Other Radio Hobbies
|A clandestine radio station usually sounds like any other broadcasting
station. However "legitimate" a clandestine
station might sound, however, it is "extralegal" and deceptive
in its operation. Here are some key elements that distinguish a clandestine broadcaster
from "ordinary" broadcasters:
Clandestine broadcasting began in World War II, with the Allied and Axis nations directing broadcasts toward each other. In fact, the longest-running clandestine station in history started in 1941. After Francos victory in the Spanish Civil War, the Spanish Communist Party set up a station called Radio España Independiente. This station at first broadcast from the USSR, and after World War II used transmitters in Eastern Bloc nations as well. It remained on the air until 1977, when it left the air following Francos death.
The busiest era for clandestine broadcasting was the 1960s. In addition to the stations active during the Vietnam War, China and the USSR operated clandestine broadcasters against each other as their ideological conflict worsened. For most SWLs in North America, however, the real excitement involved clandestine broadcasters directed against Cuba. The most famous of these was Radio Swan/Radio Americas.
Radio Swan first appeared on 1160 and 6000 kHz in May, 1960. The station claimed to be a commercial station broadcasting from Swan Island, an island in the Gulf of Mexico that was claimed both by the United States and Honduras. It broadcast entirely in Spanish, and its programs had a strong anti-Castro slant. Despite being on what the United States claimed as its territory, the FCC claimed it had no knowledge of Radio Swan.Radio Americas solicited reception reports to a post office box in Miami, and replied with this colorful QSL card. The location of Swan Island is indicated by the station's name in the middle of the card. This card was received by Harry Helms for reception on 1160 kHz on May 18, 1966. In 1966, the only station on 1160 at night was KSL in Salt Lake City, and Radio Americas could be well heard east of the Rockies.
During the ill-fated May, 1961 Bay of Pigs invasion, Radio Swan transmitted coded messages to the invading forces. This resulted in widespread speculation that the station was actually a CIA operation. Later in 1961, Radio Swan changed its name to Radio Americas and remained on the air until it abruptly left the air in May, 1968.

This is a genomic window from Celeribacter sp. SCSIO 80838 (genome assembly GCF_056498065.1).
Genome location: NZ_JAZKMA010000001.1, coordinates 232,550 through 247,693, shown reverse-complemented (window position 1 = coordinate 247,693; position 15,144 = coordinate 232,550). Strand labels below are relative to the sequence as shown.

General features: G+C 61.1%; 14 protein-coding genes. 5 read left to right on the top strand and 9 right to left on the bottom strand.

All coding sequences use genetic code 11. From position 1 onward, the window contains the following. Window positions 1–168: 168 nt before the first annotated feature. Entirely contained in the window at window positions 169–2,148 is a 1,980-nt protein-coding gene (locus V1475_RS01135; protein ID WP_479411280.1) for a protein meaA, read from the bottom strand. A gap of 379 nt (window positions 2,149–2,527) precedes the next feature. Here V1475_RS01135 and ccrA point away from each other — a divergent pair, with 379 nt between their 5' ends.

As of 1997, the hot spot for clandestine radio activity is the Middle East, with Iraq being both the main target of, and the main instigator of, clandestine activity. Main stations operated against Iraq tried to stir up rebellion among Iraqs Kurdish population. Iraq does the same with clandestines targeting Iran and Saudi Arabia. In Asia, both North Korea and South Korea operate clandestine stations directed against each other.
Colombia is home to two currently active clandestines, Radio Patria Libre and La Voz de la Resistencia. These are interesting because both apparently operate within Colombia itself from rebel-controlled areas. The frequencies of these two stations vary, but they are currently active from 6250 to 6260 kHz around 2200 to 2300 UTC.
Most clandestine stations are operated by governments, but a few are operated by private organizations with the tolerance of a host country. An example is the last remaining anti-Castro clandestine, La Voz del Cuba Independiente y Democrática (CID). Currently, this station is still heard sporadically during the evening and night hours in North America around 6305 kHz. It is rumored to be operating from Guatemala.The last anti-Castro clandestine still active is La Voz del Cuba Independiente y Democrática, funded by Cuban exile groups and believed to be broadcasting from Guatemala.
Clandestine radio is an exciting specialty within the SWLing hobby. Political intrigue, stations that suddenly appear and disappear from the air, and the challenge of pulling a weak signal out of the noisewhat more could a dedicated SWL want?
For further information on famous clandestine stations from the past we recommend . . .
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